At New Delhi, November 28, 29, 30, December 2. India won by seven wickets. Coming after the improved performance in the second Test at Kanpur, this victory brightened the image of Indian cricket, which was at a very low ebb at the end of the New Zealand tour. While Mankad, Wadekar and Viswanath batted very well, the match was a triumph for the spinners, Prasanna and Bedi. Their effort in dismissing Australia for 107 in the second innings offset the visitors' first-innings lead of 73 runs. They fully exploited an absolutely grassless pitch. Australia's most successful bowler was the off-spinner Mallett.
After Lawry had won the toss and decided to bat, Chappell held together a crumbling innings with a sterling chanceless 138, so that Australia finished the first day at 261 for seven. This was Chappell's second century against India, the first being at Melbourne in 1967-68. Altogether, he batted four and a half hours and hit twenty-one 4's.
On the second day, after disposing of the remaining four batsmen for the addition of 35 runs, India made a good start with 176 for two, and then lost two wickets to end the day at 183 for four. Mankad played another solid knock of 89 not out overnight. The young batsman, however, failed to get his hundred the next morning, being caught at short leg for 97. He had batted for just under five hours and hit ten 4's. Mankad's exit at 197 started a collapse and the Indian innings ended after eighty minutes' play. Mallett's figures for the morning were 13.3-7-17-5, an admirable performance indeed.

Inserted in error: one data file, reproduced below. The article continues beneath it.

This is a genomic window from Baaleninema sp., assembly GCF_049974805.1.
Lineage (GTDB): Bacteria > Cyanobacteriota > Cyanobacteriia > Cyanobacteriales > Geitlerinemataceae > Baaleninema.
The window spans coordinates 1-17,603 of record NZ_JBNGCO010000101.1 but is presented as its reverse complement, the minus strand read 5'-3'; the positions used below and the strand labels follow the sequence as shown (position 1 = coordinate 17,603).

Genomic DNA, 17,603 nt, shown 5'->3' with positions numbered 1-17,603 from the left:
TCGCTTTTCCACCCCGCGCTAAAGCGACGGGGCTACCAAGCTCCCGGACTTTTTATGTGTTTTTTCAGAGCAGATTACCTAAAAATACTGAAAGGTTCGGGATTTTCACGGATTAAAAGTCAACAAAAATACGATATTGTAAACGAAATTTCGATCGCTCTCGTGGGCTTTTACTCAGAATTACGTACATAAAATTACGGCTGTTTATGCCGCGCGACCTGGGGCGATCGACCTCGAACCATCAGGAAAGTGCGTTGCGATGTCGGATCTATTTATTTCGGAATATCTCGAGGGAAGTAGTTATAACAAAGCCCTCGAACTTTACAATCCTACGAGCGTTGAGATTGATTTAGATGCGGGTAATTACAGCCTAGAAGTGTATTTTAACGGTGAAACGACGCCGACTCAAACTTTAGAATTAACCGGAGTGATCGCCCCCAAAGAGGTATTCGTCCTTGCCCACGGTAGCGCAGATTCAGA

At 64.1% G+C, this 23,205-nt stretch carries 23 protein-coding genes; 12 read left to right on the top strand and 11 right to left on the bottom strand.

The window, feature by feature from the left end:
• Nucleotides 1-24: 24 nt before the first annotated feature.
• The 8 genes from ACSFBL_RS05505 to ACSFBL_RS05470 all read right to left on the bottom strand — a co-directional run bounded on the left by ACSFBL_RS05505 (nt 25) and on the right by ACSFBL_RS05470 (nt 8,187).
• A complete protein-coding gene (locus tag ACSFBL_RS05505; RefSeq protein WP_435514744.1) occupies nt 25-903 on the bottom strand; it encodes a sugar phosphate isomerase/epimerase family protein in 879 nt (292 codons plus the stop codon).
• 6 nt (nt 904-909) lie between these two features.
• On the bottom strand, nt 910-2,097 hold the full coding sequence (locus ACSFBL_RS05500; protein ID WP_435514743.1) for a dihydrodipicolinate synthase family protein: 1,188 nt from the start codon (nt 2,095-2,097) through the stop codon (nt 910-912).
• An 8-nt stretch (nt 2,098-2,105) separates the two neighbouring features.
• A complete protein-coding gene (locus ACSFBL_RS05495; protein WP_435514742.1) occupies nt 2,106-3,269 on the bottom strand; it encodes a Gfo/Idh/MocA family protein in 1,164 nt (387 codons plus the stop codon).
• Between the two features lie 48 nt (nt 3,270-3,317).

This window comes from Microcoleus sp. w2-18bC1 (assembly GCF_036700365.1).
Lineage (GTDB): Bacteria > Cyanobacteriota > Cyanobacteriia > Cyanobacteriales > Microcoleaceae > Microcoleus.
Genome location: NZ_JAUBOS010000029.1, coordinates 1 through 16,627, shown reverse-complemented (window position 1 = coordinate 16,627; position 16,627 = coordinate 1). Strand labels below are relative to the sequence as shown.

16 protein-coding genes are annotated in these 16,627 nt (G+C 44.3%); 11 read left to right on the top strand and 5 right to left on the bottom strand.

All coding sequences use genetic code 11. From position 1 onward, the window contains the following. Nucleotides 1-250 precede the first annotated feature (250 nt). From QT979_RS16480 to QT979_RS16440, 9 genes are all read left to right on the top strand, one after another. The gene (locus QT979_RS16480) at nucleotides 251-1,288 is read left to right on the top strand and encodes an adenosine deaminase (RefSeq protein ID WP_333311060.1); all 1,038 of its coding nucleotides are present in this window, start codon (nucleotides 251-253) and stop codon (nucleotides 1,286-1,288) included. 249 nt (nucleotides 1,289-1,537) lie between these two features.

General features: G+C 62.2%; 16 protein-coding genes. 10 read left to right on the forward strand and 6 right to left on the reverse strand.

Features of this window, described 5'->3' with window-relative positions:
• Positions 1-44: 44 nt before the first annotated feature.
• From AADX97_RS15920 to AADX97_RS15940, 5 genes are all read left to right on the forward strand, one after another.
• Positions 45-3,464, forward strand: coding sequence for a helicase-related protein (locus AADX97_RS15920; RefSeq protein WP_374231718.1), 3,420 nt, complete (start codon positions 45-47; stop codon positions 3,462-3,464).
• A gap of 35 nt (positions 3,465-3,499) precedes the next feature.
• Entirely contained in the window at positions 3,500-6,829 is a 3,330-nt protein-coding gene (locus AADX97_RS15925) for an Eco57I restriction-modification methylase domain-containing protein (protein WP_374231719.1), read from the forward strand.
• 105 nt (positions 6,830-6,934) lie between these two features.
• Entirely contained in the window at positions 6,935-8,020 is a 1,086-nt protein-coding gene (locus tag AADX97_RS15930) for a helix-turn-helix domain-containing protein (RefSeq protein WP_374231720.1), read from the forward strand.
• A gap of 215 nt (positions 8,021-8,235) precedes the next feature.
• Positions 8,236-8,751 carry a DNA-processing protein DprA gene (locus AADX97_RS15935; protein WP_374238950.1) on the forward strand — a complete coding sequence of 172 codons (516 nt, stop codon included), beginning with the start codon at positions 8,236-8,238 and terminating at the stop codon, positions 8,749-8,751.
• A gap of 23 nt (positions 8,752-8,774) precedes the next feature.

In the twenty-five minutes remaining before lunch, Australia lost Stackpole and Chappell for 16 runs. Pataudi brought on Prasanna and Bedi after only three overs of medium pace had been bowled by Guha and Solkar. Dismissing Stackpole with a splendid off-break, Prasanna started the rout. Bedi claimed Walters and Redpath at 16 and 24. There was a stubborn stand between Lawry and Sheahan, which took the score to 61, but as soon as Sheahan was dismissed the end came quickly. Lawry alone defied the two spinners and carried his bat for 49. His innings was a study in concentration and defence. He hit six 4's in a stay of three and a quarter hours. Prasanna and Bedi each took nine wickets. When he had Sheahan caught, Prasanna took his 100th Test wicket. The bowlers were backed up by splendid close-in fielding by Wadekar, Solkar and Venkataraghavan.
India wanted 181 runs to win with more than two days available. They lost Engineer in forty minutes' play and finished at 13 for one wicket. The next day was rest day and on the following day, the fourth, India won the Test for the loss of Mankad and Bedi. Mankad fell at 18, but Bedi, who had come in as night-watchman, remained with Wadekar till 61 runs were on the board. Wadekar and Viswanath, at first quietly and then with confident strokeplay, hit off the runs. Viswanath attacked Mallett beautifully and once the latter's hold was broken the runs flowed smoothly. Wadekar scored 91 not out, his most fluent innings in the series, with fifteen 4's in three and three-quarter hours. Viswanath made the winning stroke off McKenzie. The pair added 120 runs.